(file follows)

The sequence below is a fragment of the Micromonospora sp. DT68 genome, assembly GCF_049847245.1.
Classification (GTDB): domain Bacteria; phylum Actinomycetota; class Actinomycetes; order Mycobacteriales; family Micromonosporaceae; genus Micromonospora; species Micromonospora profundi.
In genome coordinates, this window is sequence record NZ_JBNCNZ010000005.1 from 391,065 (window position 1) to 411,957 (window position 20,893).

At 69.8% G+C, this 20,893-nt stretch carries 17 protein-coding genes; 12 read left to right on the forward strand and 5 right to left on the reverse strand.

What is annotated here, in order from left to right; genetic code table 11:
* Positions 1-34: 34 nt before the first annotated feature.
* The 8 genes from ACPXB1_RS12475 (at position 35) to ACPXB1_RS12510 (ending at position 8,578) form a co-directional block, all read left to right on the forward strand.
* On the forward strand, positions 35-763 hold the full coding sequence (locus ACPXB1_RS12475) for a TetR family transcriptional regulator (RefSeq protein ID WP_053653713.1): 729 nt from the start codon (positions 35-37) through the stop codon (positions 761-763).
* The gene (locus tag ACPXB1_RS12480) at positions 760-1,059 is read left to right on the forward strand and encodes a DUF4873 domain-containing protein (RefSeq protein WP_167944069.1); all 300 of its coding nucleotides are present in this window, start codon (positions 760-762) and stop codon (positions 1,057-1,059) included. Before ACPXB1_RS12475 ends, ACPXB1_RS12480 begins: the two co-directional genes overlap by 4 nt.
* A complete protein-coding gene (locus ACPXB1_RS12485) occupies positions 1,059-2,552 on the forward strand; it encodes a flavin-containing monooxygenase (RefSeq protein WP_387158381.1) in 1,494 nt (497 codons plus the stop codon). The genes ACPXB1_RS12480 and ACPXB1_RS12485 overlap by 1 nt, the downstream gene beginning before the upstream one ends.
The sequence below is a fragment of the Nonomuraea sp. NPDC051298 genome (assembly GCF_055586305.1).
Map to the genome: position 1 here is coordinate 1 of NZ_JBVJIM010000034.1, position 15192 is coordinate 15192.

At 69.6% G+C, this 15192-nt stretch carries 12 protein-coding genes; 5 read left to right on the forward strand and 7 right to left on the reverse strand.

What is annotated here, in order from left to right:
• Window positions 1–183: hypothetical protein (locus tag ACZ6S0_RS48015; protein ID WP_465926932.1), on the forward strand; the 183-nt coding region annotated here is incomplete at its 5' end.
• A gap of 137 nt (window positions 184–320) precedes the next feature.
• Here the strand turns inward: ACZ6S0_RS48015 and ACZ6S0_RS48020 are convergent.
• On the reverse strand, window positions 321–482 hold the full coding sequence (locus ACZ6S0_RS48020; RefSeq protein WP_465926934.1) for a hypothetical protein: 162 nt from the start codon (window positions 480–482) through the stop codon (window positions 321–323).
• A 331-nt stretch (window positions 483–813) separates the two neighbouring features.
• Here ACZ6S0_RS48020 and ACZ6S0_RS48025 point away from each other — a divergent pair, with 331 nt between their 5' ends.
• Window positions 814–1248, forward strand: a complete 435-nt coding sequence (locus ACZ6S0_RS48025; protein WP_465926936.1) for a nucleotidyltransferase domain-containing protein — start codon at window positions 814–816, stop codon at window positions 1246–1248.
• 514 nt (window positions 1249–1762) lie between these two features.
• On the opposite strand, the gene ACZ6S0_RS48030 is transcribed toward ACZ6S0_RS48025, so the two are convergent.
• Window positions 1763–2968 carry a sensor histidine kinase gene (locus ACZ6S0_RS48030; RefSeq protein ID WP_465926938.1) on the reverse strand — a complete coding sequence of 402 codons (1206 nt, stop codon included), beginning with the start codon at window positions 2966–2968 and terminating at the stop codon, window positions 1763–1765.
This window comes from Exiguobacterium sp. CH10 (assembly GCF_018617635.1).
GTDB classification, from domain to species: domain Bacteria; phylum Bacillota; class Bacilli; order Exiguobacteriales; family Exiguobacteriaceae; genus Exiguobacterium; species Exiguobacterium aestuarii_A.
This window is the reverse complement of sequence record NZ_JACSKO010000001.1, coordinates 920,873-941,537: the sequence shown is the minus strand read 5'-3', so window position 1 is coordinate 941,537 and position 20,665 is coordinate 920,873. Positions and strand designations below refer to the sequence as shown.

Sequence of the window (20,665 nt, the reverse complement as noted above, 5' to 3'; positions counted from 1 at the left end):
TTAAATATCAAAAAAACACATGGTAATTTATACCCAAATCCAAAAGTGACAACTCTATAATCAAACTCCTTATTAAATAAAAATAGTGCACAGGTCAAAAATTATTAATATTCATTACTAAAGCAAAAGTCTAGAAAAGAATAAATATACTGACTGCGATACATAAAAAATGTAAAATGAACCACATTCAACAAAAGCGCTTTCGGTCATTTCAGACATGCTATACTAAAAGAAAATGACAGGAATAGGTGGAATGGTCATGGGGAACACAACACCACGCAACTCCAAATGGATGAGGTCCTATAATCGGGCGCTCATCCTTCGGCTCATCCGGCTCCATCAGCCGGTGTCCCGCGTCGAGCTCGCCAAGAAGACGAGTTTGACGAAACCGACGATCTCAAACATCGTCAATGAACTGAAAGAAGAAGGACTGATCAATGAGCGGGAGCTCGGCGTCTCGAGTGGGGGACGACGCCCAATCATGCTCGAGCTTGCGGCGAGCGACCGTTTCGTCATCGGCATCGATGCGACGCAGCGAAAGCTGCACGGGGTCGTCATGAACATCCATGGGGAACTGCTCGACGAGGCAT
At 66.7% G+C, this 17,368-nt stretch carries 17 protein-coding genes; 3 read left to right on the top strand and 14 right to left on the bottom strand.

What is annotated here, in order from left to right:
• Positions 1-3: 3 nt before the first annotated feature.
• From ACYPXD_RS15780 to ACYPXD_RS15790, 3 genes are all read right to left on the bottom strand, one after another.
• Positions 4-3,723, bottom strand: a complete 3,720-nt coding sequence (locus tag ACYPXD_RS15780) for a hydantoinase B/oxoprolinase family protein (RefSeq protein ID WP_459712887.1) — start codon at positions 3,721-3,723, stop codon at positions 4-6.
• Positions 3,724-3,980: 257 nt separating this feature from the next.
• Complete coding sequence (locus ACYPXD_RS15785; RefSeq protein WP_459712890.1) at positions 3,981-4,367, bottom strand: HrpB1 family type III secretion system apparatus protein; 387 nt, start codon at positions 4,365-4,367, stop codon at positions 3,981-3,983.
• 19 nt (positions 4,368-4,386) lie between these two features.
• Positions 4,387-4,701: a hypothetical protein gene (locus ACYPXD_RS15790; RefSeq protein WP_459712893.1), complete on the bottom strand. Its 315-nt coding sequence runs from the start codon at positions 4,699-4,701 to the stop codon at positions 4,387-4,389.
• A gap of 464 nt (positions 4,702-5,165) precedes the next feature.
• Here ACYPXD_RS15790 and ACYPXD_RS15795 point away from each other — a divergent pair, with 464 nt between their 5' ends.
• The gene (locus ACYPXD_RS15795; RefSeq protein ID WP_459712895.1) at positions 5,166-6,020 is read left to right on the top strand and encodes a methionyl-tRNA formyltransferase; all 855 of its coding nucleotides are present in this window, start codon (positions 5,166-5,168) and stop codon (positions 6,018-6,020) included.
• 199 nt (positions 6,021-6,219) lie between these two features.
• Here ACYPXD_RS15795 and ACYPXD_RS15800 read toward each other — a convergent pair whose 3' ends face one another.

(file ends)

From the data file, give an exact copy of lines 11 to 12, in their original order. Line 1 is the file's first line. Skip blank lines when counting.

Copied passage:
The sequence below is a fragment of the Nonomuraea sp. NPDC051298 genome (assembly GCF_055586305.1).
Map to the genome: position 1 here is coordinate 1 of NZ_JBVJIM010000034.1, position 15192 is coordinate 15192.